Today April 15, 2010 is the 63rd anniversary of the day Jackie Robinson “broke the color barrier” and became the first black player to play in the Major Leagues in the twentieth century. It is also the 6th annual “Jackie Robinson Day” in MLB. Among the tributes that have cropped up on my Twitter feed today are from the National Museum of American History linking to their page on Robinson , the Phillies posting a picture of Shane Victorino with a Robinson game-used bat and my own post of the column I wrote for Flow last summer. That column was essentially my first (and very general) foray into the territory which I have come to conceive of as a (veryveryveryvery far off fantasy of a) book length project exploring the cultural memory and historiography of the game.
The specific element I want to add to that discussion after re-reading the column today is the question of race in the press box. Hank Aaron (among others) talks about getting blacks (and people of color generally) involved in the game at every level from the field to the dugout to management to finance to medicine. Though there are periodic discussions of women in the sports press, I have heard far less discussion of race and people of in the sports press. Is there a perception that the press is well integrated? In Philly we have Sarge Matthews on the television broadcasts, Joe Morgan is national on ESPN’s broadcasts, Chris Singleton and Eduardo Perez are featured on Baseball Tonight, Harold Reynolds is on the MLBNetwork (Hazel Mae is there as well, not sure if they’re the only people of color on that network) and of course many cities have Spanish-language broadcast teams. [Late game intervention: Doug Glanville too] Yet what about print? What about blogs? Among the Phillies bloggers and beat writers I know of and/or follow, all, I think, are white. This is something I’m just starting to pay attention to and it may not hold up under scrutiny but if it does hold up either in Philadelphia or in the wider baseball press (wider sports press would be another discussion altogether) then it is a situation ripe for analysis from a variety of perspectives. How might that impact the information we receive? What does it say about print vs. new media vs. television journalism and their relationships to race? How does it impact the content in each of those forums? If there are people of color in these places is their reporting any different? Is it more race-conscious? How does race consciousness differ in various media? And a question I’ve long been interested in exploring, what about the black press both historically and contemporarily? How does that reporting compare and how has it compared historically, particularly on race-based issues?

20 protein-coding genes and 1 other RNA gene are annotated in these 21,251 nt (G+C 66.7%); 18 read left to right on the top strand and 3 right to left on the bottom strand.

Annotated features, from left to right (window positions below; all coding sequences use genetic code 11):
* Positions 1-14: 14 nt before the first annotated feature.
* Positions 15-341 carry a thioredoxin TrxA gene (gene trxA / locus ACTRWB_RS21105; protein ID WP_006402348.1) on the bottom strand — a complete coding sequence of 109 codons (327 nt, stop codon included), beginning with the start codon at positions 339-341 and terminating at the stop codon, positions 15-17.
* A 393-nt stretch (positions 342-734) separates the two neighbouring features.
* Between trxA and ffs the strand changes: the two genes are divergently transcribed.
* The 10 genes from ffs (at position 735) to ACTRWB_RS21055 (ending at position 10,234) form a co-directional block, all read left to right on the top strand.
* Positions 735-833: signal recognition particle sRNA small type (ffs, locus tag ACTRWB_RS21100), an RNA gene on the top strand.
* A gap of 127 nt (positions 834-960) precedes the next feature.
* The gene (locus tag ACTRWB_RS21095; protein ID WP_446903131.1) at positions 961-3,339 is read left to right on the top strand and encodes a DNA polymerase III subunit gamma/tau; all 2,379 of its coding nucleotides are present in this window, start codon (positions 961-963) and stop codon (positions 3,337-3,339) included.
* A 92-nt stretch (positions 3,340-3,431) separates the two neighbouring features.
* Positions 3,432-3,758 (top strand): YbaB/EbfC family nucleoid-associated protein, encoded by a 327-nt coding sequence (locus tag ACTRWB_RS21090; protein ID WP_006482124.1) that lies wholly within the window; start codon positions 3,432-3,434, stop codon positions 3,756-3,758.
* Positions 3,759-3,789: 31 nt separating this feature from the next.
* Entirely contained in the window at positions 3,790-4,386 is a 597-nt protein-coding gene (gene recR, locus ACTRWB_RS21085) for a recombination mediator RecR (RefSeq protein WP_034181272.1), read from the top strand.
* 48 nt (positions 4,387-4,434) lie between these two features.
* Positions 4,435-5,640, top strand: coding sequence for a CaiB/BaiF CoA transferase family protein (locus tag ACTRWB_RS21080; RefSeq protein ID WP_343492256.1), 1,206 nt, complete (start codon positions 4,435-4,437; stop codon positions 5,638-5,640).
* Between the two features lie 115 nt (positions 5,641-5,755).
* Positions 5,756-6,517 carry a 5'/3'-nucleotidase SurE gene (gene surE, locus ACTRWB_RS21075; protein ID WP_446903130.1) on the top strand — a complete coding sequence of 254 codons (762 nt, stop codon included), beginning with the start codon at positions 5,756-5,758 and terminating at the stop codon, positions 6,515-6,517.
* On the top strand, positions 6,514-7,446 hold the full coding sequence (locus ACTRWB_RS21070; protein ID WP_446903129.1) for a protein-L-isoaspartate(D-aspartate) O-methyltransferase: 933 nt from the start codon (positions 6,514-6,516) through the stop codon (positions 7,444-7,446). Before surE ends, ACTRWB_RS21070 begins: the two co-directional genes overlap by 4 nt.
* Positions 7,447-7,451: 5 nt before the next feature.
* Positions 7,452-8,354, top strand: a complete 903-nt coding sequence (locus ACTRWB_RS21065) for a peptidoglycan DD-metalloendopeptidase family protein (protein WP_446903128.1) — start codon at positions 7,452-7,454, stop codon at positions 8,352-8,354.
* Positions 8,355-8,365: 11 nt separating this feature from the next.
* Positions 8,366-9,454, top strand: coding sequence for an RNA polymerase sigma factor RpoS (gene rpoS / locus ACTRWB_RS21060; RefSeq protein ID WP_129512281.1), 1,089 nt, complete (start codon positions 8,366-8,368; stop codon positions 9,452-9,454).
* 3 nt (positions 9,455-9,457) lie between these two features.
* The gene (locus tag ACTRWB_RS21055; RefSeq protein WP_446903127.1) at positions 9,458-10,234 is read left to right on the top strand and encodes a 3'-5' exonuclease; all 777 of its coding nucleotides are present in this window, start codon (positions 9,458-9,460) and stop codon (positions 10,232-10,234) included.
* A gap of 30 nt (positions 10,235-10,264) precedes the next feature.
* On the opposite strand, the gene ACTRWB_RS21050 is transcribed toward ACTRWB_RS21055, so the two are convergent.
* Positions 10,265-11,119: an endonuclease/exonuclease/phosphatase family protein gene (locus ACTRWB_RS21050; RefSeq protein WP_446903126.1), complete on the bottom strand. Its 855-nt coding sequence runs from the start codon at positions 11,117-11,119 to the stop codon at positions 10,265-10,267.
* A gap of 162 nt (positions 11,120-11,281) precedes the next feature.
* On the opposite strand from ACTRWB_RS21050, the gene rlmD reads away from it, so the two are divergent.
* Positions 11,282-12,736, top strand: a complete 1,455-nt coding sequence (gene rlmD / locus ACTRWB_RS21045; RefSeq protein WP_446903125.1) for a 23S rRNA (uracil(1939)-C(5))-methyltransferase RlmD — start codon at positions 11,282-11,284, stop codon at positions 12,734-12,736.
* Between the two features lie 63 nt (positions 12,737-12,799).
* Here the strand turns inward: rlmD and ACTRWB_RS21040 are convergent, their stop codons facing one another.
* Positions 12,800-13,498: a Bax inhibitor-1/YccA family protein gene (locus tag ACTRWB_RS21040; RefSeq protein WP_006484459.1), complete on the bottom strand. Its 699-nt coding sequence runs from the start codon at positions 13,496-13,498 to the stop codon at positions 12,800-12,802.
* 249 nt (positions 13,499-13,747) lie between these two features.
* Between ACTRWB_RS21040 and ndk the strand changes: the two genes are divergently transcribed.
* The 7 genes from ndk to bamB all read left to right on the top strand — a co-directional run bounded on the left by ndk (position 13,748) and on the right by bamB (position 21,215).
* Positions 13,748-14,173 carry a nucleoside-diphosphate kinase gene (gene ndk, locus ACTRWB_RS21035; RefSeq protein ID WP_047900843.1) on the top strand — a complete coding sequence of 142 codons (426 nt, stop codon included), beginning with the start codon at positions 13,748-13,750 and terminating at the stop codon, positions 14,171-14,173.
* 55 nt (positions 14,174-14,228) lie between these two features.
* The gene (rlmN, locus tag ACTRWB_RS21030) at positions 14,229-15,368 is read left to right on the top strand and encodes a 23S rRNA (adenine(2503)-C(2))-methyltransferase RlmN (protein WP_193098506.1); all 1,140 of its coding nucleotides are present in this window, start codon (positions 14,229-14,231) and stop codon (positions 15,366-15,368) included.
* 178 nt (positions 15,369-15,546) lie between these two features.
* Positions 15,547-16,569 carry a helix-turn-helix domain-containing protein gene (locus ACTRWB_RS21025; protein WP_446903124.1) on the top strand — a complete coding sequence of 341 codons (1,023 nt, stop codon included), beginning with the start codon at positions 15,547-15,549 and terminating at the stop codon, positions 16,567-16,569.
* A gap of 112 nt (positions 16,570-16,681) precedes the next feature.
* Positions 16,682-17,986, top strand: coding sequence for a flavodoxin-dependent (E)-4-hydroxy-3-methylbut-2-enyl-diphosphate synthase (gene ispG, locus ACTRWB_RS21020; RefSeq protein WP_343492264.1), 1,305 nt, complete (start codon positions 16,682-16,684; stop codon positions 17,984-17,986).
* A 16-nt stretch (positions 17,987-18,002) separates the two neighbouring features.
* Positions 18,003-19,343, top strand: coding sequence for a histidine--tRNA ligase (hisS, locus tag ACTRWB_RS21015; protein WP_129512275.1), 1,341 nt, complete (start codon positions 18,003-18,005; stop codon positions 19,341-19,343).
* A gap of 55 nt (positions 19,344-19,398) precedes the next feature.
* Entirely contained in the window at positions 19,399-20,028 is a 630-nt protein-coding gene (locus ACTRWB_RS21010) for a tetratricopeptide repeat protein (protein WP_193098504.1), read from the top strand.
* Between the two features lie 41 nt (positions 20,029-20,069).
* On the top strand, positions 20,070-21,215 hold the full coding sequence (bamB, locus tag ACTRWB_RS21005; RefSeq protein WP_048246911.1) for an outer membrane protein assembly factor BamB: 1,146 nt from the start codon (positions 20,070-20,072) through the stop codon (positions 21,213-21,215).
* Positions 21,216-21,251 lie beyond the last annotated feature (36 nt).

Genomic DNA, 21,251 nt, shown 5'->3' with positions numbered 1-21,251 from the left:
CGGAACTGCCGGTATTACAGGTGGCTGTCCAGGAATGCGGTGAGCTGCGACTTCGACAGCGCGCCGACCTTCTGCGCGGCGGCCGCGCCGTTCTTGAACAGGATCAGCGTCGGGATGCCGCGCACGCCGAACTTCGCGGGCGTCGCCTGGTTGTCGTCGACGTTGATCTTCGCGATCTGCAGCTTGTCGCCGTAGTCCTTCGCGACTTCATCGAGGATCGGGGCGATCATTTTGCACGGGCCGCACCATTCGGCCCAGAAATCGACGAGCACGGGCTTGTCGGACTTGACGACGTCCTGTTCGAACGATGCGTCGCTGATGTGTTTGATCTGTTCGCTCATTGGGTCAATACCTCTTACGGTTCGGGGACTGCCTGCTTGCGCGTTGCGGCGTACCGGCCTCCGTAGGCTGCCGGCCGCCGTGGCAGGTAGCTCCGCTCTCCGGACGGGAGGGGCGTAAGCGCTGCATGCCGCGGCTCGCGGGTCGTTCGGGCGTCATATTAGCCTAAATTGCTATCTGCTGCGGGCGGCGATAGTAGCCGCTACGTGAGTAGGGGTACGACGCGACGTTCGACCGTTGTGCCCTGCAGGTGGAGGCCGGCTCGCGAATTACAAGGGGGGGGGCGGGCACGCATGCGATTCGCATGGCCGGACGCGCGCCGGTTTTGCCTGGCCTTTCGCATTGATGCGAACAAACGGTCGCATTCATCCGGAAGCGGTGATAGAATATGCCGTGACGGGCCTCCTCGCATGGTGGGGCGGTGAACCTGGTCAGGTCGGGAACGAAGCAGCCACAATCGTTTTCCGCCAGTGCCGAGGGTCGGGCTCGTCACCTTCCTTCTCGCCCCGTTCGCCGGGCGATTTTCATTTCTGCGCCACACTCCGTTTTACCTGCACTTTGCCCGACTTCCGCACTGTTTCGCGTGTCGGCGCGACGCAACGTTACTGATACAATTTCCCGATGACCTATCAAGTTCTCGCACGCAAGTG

My discipline and my work are based on the idea that media matters, that race matters, that representation matters. Thus, agreeing wholeheartedly with Hank Aaron that baseball cannot and should not congratulate itself for producing black superstars, and also agreeing that if baseball is to promote itself as a microcosm of America, American history and American progress than it should be promoting racial justice in every facet of its micro-society, I also think it could be equally important and equally productive to examine and interrogate what amounts to the extratextual discoures of the game. The discourses produced in concert with the though not within the game, not by the teams or the league. This also points to the complex relationships between the sport, the games and the league as independent, real-life experiences and as experiences mediated by television, internet, newspaper, etc. but further, that that mediation is not just through the televisual, internet, newspaper apparatus but especially in the case of internet and newspaper through individuals. How do these individuals impact the mediation of the game and construct our understanding of it? How do the systems in which those individuals are embedded impact that understanding? How does the racial identities and raical biases of both those systems (perhaps easier to pinpoint) and those individuals (perhaps more difficult to pinpoint) impact that understanding?
I would also note that part of the impetus for these meditations is the shifting nature of sports coverage. Bloggers are increasingly legitimated by and incorporated into the traditional press (see the 700 Level and Comcast, PhilliesNation and 97.3 FM) and beat reporters are increasingly using social media (Todd Zolecki of mlb.com and Northwestern (my soon to be home) grad Ryan Lawrence of the Delco Times are two that I follow). If systems are changing, is coverage changing? We can ask this question certainly in relationship to issues of fandom, but also I think in relation to other questions of how those systems are gendered and raced and how coverage approaches and represents issues of gender, race, sexuality, etc.